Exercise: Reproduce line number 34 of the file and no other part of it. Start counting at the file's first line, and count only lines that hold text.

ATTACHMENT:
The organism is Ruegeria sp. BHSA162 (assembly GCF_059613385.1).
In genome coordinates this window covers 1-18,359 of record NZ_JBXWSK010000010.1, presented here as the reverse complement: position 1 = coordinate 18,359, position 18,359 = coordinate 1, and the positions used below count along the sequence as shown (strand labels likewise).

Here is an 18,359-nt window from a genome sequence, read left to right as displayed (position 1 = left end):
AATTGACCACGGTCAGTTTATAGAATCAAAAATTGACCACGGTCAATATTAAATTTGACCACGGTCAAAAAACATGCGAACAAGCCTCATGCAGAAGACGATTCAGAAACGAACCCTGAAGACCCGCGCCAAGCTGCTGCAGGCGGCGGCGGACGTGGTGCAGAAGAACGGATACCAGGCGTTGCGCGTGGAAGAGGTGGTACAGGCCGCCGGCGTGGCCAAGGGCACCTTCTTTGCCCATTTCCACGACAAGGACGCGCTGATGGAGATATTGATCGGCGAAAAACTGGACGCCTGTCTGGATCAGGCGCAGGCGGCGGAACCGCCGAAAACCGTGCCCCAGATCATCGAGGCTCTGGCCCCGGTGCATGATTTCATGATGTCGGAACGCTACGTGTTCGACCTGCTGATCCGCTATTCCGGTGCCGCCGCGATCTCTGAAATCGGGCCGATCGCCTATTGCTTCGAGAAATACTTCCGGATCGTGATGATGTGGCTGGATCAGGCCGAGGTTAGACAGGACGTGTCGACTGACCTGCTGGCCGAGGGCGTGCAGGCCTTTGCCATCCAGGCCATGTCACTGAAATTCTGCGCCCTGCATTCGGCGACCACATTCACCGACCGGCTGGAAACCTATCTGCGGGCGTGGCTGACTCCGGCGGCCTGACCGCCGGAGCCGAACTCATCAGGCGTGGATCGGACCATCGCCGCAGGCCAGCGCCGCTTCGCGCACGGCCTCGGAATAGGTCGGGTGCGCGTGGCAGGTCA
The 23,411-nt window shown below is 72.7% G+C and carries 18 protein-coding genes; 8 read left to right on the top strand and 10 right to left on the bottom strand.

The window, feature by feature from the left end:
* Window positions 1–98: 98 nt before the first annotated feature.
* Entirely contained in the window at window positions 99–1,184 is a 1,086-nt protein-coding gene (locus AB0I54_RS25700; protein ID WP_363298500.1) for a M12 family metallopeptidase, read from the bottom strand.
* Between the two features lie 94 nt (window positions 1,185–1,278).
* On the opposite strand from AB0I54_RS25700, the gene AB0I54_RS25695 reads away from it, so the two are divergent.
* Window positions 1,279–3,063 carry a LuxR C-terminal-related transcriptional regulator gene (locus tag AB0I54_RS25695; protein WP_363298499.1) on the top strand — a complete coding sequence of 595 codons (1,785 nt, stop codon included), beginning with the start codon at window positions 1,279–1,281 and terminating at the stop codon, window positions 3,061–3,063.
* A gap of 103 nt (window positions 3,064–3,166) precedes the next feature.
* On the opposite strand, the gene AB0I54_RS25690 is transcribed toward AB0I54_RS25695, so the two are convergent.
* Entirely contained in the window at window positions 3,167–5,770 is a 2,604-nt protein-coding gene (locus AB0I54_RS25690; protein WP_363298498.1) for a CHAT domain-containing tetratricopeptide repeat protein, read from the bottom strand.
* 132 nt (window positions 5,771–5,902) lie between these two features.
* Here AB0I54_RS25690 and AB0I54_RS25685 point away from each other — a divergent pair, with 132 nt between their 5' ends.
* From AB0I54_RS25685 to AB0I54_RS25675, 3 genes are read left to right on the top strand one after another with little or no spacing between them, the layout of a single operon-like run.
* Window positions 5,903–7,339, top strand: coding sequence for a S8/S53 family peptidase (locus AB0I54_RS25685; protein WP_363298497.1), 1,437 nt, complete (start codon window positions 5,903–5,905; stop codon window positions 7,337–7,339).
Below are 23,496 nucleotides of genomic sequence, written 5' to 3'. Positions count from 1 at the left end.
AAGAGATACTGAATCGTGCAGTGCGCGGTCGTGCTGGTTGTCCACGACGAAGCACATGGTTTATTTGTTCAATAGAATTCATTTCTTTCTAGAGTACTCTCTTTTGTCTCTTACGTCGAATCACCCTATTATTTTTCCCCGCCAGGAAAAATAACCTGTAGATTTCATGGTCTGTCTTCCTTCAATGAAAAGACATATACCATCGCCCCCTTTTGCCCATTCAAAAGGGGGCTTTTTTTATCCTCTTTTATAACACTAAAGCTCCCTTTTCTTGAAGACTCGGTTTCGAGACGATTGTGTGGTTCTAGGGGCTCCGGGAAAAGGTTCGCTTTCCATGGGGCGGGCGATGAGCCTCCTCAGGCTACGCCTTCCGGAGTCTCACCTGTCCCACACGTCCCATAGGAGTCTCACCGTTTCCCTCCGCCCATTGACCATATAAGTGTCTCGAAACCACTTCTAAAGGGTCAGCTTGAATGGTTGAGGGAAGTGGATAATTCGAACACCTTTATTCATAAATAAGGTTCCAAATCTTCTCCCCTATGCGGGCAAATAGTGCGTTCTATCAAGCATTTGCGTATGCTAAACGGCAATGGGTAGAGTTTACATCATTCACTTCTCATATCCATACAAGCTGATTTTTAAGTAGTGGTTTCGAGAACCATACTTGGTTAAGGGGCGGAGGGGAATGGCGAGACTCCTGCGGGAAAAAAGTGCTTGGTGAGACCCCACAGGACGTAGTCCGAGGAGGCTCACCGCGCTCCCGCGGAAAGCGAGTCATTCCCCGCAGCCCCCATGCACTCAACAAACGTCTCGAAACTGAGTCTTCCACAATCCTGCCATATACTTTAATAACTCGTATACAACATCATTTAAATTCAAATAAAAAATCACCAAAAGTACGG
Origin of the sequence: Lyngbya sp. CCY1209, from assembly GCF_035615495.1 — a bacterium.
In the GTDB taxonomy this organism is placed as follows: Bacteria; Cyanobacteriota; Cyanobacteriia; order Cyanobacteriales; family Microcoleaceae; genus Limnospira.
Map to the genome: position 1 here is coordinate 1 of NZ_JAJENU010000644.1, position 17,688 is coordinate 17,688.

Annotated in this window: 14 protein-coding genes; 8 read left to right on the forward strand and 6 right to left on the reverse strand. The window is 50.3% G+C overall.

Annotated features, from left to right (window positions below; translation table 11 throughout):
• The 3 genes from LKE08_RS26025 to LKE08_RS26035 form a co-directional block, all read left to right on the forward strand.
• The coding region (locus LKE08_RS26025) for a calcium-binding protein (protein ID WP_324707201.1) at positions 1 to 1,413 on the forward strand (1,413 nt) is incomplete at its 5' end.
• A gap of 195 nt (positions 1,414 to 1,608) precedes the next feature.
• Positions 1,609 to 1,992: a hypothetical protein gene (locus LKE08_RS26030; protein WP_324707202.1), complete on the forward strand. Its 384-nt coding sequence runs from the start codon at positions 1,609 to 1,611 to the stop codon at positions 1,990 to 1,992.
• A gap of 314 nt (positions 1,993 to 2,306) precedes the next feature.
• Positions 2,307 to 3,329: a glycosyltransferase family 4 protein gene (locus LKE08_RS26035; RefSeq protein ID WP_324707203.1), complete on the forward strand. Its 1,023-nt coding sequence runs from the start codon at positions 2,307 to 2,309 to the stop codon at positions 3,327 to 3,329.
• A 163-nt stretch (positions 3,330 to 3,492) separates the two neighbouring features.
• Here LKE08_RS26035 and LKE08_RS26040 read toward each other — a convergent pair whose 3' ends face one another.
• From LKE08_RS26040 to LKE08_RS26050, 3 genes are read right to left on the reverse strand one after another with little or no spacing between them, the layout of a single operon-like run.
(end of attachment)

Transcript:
• From LKE08_RS26040 to LKE08_RS26050, 3 genes are read right to left on the reverse strand one after another with little or no spacing between them, the layout of a single operon-like run.